Step 3: Explaining the constraints.
Step 4: Ensuring each decision variable is greater than or equal to 0 (Non-negative restraint).
Step 5: Using either the simplex or graphical methods to solve the linear programming problem.
A linear programming problem must have linear functions for the decision variables, objective functions, and constraints. The linear program is defined as one that satisfies all three conditions.
Importance of Linear Programming
Some of the advantages of linear programming problems are,
- A linear program can provide insight into a business problem and helps solve multidimensional problems.
- Linear programming techniques provide practical solutions for problems having operating constraints.
- A linear programming technique improves the quality of decisions by calculating the cost and profit of different things. The user’s approach to decision-making becomes more objective with this technique.
- It helps in maximizing the use of productive resources through linear programming.
- This technique is most useful for highlighting bottlenecks in production processes.
- As conditions change, linear programming also helps re-evaluate a basic plan.
Applications of Linear Programming
Linear Programming is widely used in all fields, including agriculture, engineering, manufacturing, energy, logistical, and supply chain activities.
- Engineering – Using linear programming, engineers optimize resources in the manufacturing and production industries to maximize profits.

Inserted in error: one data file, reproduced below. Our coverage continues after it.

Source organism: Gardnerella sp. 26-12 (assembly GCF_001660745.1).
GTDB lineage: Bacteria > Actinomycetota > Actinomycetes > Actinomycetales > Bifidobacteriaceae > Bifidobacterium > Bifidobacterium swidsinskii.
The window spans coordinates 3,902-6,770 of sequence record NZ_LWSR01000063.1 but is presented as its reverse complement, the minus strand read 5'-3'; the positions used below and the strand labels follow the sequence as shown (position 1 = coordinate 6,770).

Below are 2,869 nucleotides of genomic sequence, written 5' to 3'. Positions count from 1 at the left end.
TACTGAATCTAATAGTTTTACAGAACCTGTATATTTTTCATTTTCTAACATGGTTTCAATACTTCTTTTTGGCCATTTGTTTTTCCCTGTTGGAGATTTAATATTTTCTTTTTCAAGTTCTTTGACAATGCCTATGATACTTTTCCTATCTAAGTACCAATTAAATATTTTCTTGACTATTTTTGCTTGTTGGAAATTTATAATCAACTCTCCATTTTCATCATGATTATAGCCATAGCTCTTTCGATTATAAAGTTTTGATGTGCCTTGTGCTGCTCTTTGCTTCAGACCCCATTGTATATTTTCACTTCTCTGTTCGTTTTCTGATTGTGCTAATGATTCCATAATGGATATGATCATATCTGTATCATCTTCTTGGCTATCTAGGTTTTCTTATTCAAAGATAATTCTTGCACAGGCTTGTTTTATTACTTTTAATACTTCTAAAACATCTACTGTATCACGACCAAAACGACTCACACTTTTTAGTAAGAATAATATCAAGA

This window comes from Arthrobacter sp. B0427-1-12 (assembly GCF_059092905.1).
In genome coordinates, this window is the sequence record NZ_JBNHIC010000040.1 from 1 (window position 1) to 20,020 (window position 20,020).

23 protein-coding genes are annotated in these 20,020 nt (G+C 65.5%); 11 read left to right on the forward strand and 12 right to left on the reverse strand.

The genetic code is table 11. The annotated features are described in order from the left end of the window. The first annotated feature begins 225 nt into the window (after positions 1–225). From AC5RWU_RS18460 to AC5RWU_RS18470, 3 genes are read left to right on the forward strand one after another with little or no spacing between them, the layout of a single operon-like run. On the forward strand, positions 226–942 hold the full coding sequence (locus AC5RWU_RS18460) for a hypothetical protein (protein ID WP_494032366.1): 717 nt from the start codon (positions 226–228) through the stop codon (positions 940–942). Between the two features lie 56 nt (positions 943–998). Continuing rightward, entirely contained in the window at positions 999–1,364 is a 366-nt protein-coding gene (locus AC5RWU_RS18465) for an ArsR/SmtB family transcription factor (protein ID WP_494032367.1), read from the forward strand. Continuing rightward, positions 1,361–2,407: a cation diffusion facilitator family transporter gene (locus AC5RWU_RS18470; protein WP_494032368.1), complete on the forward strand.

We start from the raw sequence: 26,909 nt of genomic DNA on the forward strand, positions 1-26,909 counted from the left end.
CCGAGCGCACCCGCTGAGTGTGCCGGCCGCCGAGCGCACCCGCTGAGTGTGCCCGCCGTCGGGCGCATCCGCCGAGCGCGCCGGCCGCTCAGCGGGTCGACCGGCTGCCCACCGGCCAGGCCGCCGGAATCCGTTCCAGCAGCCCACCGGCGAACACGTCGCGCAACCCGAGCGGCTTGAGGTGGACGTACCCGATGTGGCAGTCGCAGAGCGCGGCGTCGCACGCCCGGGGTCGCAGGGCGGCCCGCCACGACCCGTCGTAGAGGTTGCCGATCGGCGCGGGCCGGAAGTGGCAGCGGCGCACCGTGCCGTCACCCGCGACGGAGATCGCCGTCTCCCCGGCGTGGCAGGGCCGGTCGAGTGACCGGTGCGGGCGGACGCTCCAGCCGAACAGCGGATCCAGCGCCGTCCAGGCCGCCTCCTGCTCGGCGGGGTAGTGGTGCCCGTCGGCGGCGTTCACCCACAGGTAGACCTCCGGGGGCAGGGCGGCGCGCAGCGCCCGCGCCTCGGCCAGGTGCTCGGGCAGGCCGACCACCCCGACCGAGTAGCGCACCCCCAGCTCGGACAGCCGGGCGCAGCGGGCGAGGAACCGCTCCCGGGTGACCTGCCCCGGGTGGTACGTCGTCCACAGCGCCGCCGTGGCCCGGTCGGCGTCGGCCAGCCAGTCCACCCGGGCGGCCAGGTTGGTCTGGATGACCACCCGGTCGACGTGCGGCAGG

- Logistics – Transportation and logistics companies use linear programming to calculate the shortest routes, travel times, and pricing strategies.
- Agriculture – Engineering can use linear programming in agriculture to determine what crops to grow and how much to grow to increase revenue.
- Food Industry – To keep away from noncommunicable diseases, linear programming can help health managers and nutritionists plan dietary needs.
- Energy Sector – This technique is also applied in the energy sector to optimize the electric load, the shortest distribution lines, and the electrical power grid design.
- Programming and Data Science – Data Scientists encounter linear programming problems regularly. Data science developers can benefit from linear programming.
- Linear Programming in Python – Any linear programming problems can be solved by using PuLP, one of the libraries in python ecosystems, to optimize any problems.
Limitations of Linear Programming
- It is important to have an objective that is clearly defined and quantifiable. In real life, however, such objectives are not achievable, such as maximizing sales, profit, or minimizing costs
- Time and uncertainty are not taken into account in linear programming models
- Often, in real-life situations, parameters that appear in the model are neither known nor constant
- An organization cannot take into account factors such as human behavior, weather conditions, and the stress of employees, which can adversely affect its performance
- In real life, problems arise with multiple objectives rather than one single objective.
By using this technique, we can reduce or maximize a linear function subject to multiple constraints. In addition to several business planning applications, this technique can direct quantitative judgments in industrial engineering and, to a lesser extent, in social and physical sciences.